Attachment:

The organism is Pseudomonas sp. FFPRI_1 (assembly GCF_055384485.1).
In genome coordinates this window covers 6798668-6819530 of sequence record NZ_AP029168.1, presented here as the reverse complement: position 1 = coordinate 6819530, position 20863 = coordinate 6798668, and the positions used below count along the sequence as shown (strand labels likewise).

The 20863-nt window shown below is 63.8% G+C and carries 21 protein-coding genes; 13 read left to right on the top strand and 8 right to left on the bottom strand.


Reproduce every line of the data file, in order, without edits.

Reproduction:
The organism is Pseudomonas sp. FFPRI_1 (assembly GCF_055384485.1).
In genome coordinates this window covers 6798668-6819530 of sequence record NZ_AP029168.1, presented here as the reverse complement: position 1 = coordinate 6819530, position 20863 = coordinate 6798668, and the positions used below count along the sequence as shown (strand labels likewise).

The 20863-nt window shown below is 63.8% G+C and carries 21 protein-coding genes; 13 read left to right on the top strand and 8 right to left on the bottom strand.